Creation of the WATCH forcing data and its use to assess global and regional reference crop evaporation over land during the twentieth century

G. P. Weedon, S. Gomes, P. Viterbo, W. J. Shuttleworth, E. Blyth, H. ÖSterle, J. C. Adam, N. Bellouin, O. Boucher, M. Best

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Abstract

The Water and Global Change (WATCH) project evaluation of the terrestrial water cycle involves using land surface models and general hydrological models to assess hydrologically important variables including evaporation, soil moisture, and runoff. Such models require meteorological forcing data, and this paper describes the creation of the WATCH Forcing Data for 1958-2001 based on the 40-yr ECMWF Re-Analysis (ERA-40) and for 1901-57 based on reordered reanalysis data. It also discusses and analyses modelindependent estimates of reference crop evaporation. Global average annual cumulative reference crop evaporation was selected as a widely adopted measure of potential evapotranspiration. It exhibits no significant trend from 1979 to 2001 although there are significant long-term increases in global average vapor pressure deficit and concurrent significant decreases in global average net radiation and wind speed. The near-constant global average of annual reference crop evaporation in the late twentieth century masks significant decreases in some regions (e.g., the Murray-Darling basin) with significant increases in others.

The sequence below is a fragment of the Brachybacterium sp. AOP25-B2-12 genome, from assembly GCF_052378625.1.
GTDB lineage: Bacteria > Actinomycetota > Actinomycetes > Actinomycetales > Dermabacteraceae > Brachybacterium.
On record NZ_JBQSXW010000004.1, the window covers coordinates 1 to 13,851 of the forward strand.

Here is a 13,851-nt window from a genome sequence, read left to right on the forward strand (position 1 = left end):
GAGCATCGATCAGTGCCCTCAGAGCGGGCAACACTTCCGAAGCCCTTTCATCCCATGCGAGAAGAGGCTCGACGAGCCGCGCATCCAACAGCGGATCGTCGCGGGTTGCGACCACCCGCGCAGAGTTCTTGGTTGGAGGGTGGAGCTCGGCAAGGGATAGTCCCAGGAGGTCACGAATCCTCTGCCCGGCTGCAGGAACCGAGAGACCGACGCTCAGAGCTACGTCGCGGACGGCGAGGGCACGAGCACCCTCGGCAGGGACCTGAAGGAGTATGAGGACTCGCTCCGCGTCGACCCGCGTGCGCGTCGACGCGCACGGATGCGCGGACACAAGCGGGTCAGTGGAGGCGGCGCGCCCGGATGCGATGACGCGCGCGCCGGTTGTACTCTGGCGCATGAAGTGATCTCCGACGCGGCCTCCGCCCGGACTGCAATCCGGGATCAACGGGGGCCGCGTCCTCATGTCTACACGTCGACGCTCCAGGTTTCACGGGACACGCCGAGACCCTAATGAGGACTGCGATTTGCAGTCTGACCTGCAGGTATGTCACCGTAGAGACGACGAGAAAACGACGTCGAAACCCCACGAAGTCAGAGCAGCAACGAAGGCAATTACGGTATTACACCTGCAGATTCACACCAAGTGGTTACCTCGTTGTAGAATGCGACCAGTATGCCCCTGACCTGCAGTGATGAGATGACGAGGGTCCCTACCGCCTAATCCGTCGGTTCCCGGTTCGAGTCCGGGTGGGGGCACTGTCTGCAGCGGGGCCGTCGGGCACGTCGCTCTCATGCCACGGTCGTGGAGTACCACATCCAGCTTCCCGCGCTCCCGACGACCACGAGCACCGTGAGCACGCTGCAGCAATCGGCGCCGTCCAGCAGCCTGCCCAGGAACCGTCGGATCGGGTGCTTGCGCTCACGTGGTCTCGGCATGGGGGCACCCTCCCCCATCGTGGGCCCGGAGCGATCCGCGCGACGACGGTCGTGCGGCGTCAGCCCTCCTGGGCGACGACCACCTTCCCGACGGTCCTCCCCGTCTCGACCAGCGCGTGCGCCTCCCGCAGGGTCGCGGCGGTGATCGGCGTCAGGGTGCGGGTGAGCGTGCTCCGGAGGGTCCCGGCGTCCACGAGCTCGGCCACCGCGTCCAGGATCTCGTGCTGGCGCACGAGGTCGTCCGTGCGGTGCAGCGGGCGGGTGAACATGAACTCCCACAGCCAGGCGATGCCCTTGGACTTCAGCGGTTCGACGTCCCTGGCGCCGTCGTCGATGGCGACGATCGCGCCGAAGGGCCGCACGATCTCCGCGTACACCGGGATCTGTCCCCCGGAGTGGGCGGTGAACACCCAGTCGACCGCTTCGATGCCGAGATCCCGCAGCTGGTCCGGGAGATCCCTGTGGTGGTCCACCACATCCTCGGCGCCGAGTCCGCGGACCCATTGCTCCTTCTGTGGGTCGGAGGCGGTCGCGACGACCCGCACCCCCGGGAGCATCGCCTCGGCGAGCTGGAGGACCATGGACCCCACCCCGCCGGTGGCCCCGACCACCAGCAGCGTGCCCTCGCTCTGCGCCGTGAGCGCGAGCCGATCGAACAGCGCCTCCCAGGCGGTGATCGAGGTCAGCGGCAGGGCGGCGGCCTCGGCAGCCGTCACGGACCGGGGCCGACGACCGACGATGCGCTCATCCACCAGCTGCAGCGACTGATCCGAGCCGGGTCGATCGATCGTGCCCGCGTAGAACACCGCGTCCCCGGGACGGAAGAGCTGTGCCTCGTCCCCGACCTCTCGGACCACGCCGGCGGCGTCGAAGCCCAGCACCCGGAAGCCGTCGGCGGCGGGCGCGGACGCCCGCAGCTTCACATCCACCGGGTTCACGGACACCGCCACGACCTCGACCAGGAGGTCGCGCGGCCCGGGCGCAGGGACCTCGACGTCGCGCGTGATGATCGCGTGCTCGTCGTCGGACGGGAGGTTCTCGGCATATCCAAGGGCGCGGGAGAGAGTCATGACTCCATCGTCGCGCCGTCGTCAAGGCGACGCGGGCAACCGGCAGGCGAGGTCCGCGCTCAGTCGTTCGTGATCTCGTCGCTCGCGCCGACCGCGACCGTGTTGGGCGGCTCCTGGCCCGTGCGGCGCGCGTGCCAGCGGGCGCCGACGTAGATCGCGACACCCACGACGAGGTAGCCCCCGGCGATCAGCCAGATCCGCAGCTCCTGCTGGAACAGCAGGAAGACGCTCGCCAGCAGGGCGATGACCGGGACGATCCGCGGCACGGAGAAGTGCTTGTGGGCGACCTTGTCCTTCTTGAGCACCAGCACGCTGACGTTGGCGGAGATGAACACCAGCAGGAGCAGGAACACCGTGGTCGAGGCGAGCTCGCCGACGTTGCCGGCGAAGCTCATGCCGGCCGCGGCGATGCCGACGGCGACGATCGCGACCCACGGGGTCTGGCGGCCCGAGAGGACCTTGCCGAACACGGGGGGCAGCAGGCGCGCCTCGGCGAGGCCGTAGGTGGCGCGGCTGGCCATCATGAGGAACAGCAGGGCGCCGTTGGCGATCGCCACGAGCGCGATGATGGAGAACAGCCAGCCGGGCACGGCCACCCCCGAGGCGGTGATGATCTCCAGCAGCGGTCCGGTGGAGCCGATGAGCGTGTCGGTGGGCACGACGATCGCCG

Original languageEnglish (US)
Pages (from-to)823-848
Number of pages26
JournalJournal of Hydrometeorology
Volume12
Issue number5
DOIs
StatePublished - Oct 1 2011

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Keywords

  • Crop growth
  • Evaporation
  • Land surface model
  • Regional effects
  • Water budget

ASJC Scopus subject areas

  • Atmospheric Science

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